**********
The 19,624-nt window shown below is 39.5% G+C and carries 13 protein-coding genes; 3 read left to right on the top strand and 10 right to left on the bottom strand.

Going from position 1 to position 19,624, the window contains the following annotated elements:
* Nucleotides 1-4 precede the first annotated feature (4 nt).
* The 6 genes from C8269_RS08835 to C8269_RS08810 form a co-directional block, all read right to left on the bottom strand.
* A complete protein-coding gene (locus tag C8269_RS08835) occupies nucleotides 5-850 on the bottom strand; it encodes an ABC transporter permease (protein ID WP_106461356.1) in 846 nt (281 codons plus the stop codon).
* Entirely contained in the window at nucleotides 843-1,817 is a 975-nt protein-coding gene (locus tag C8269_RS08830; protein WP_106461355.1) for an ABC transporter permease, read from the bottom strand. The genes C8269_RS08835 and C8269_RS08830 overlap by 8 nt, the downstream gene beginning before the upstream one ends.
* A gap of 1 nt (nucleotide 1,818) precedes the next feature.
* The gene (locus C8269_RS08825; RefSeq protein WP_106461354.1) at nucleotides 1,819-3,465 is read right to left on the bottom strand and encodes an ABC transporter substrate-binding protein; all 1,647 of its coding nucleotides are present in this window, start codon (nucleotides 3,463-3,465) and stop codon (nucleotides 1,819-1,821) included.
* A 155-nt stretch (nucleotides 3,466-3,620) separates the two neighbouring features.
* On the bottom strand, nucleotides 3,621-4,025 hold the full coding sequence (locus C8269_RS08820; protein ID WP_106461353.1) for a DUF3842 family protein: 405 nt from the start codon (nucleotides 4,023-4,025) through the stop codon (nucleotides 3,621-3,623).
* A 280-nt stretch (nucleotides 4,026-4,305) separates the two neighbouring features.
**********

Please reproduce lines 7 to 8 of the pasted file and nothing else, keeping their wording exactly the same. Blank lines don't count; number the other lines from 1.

* A gap of 1 nt (nucleotide 1,818) precedes the next feature.
* The gene (locus C8269_RS08825; RefSeq protein WP_106461354.1) at nucleotides 1,819-3,465 is read right to left on the bottom strand and encodes an ABC transporter substrate-binding protein; all 1,647 of its coding nucleotides are present in this window, start codon (nucleotides 3,463-3,465) and stop codon (nucleotides 1,819-1,821) included.